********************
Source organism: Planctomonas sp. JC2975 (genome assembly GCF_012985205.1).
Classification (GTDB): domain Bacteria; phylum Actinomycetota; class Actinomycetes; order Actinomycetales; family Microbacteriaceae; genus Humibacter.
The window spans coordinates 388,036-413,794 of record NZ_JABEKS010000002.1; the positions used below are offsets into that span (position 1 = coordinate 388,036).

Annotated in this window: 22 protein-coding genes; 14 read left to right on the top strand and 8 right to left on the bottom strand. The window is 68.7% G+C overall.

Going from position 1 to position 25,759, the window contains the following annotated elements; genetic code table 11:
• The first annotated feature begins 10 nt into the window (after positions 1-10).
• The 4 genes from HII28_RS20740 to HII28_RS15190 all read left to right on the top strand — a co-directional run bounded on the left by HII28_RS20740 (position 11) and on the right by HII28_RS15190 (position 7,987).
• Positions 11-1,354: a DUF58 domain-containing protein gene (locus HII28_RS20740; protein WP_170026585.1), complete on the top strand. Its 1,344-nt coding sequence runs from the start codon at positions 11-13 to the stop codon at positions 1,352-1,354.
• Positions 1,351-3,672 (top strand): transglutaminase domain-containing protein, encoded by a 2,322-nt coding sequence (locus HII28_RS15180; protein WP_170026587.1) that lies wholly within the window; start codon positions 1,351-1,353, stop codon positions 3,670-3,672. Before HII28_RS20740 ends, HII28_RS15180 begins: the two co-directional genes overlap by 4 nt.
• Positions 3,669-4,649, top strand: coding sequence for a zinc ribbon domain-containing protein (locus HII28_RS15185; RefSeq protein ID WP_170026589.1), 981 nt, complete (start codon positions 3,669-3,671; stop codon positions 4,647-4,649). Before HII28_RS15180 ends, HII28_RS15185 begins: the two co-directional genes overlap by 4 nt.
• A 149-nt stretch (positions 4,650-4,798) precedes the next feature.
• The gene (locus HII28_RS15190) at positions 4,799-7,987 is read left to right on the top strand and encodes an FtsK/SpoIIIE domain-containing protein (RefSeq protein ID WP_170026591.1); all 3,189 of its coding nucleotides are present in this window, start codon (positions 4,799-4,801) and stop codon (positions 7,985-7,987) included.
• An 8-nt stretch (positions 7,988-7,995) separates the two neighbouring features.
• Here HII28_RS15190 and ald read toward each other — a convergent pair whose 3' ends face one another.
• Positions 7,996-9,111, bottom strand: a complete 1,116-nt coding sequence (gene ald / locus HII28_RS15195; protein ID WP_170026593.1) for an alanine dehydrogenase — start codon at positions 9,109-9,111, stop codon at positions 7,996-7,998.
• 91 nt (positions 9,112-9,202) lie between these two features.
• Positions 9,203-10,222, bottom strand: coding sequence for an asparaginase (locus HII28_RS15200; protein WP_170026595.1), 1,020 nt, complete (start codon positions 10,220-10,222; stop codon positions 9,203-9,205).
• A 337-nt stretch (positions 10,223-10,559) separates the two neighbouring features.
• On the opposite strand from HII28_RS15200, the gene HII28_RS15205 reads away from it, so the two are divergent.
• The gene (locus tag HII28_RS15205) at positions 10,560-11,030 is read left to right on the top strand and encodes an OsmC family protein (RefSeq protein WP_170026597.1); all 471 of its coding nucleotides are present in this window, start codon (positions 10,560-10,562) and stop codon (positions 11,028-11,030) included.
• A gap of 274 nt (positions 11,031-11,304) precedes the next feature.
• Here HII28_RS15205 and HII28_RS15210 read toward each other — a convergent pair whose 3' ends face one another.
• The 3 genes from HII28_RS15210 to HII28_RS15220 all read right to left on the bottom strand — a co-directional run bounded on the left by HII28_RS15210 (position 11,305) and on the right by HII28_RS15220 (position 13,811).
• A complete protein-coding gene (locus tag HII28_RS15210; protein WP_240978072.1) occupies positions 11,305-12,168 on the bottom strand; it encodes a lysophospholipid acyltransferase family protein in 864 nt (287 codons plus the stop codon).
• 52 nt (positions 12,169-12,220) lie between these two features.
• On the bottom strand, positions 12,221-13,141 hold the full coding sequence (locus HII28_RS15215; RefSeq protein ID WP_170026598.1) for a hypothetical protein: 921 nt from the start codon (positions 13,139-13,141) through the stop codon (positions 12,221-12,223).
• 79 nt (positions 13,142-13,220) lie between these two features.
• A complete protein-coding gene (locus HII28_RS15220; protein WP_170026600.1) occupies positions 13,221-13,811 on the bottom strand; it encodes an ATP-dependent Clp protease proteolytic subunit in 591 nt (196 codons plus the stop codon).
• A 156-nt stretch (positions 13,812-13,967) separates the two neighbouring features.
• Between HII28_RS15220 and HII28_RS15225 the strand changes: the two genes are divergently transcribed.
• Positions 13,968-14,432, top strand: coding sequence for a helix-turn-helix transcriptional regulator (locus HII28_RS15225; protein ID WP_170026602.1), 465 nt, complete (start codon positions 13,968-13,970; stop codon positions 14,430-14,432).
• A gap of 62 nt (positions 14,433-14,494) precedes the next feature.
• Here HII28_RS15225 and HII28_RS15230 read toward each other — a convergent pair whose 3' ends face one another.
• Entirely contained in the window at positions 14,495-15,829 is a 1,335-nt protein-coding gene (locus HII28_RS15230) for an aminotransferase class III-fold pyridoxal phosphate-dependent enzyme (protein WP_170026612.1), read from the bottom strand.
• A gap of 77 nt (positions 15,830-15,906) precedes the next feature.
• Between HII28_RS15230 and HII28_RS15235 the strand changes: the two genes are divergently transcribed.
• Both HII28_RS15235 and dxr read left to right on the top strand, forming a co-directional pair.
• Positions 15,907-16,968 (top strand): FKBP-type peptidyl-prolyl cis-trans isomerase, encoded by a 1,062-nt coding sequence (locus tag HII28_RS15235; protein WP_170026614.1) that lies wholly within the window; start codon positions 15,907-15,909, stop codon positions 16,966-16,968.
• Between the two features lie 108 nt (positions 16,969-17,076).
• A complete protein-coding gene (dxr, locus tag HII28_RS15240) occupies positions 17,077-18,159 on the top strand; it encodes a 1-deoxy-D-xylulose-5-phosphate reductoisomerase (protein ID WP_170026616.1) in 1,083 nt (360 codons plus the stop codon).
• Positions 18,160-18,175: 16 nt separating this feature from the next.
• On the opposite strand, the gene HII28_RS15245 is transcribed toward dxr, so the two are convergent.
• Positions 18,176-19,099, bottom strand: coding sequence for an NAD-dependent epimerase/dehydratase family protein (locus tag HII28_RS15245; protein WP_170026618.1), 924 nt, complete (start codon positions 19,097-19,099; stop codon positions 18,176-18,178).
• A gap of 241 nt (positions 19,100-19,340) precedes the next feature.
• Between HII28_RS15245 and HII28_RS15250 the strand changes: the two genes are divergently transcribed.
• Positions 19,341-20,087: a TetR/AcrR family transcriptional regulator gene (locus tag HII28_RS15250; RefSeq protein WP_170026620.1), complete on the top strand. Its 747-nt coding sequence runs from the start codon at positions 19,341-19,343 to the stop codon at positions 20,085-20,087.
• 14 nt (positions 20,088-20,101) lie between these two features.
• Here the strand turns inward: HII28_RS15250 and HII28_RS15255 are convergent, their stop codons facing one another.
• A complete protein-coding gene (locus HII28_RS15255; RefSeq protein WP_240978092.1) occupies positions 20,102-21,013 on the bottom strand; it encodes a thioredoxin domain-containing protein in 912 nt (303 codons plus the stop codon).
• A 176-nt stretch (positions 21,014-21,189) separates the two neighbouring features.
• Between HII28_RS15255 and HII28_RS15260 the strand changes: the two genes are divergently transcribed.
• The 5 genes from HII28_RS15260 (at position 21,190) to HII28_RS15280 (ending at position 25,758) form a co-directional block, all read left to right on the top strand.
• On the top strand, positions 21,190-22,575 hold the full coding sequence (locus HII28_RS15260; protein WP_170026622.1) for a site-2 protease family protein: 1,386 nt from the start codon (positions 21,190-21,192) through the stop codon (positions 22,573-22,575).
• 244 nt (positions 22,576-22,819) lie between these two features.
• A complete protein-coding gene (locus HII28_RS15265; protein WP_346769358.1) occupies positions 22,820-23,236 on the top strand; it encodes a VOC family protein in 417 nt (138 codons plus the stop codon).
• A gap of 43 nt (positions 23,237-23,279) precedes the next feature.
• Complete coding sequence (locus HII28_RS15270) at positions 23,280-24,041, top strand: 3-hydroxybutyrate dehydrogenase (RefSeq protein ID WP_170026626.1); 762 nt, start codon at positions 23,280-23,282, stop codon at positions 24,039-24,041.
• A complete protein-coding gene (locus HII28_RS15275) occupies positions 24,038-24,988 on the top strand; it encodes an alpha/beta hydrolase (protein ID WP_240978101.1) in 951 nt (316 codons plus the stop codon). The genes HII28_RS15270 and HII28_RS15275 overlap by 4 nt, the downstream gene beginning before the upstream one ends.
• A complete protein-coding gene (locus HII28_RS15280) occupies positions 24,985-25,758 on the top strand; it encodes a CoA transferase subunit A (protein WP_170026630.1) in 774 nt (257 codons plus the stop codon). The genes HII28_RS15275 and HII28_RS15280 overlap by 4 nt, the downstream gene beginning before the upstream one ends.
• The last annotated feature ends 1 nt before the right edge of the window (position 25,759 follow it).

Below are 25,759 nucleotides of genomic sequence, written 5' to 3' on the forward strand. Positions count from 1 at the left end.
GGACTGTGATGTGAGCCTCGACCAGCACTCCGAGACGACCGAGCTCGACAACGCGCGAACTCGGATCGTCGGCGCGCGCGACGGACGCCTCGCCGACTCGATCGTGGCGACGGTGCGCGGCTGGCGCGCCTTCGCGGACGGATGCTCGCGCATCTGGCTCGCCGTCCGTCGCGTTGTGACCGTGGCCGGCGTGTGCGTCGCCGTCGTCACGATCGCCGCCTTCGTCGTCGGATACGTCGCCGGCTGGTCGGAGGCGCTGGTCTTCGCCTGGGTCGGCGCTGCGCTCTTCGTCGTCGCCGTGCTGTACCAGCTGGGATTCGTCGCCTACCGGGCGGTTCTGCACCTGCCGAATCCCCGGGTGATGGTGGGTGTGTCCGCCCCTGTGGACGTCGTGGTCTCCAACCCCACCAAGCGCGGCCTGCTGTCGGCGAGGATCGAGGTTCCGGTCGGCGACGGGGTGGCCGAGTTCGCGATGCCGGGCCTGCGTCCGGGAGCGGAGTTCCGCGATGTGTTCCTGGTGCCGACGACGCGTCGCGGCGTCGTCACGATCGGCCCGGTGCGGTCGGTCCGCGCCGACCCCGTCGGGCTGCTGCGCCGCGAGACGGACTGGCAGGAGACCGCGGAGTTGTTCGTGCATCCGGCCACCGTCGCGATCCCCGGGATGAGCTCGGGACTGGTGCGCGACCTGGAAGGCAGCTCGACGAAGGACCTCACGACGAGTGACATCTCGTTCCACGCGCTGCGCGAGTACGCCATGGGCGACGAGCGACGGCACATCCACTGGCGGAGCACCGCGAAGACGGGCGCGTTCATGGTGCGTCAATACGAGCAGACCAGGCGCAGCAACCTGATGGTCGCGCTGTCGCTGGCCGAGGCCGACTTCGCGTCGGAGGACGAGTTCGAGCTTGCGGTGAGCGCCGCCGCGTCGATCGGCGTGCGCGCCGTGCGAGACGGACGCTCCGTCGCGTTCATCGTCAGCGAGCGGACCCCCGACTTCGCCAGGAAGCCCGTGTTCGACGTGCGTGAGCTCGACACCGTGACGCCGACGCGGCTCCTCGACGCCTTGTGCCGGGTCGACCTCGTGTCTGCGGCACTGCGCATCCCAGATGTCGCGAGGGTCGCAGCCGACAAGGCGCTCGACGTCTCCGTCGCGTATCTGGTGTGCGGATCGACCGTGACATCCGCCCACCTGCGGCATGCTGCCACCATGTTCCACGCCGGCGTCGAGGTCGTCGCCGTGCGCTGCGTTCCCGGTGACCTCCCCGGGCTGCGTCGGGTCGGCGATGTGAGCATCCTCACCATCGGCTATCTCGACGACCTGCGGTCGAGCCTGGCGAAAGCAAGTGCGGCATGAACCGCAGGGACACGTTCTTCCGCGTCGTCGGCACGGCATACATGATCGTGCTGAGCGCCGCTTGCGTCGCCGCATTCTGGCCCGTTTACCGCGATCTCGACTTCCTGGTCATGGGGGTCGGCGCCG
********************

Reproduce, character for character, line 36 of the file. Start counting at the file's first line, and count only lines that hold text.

• Between HII28_RS15230 and HII28_RS15235 the strand changes: the two genes are divergently transcribed.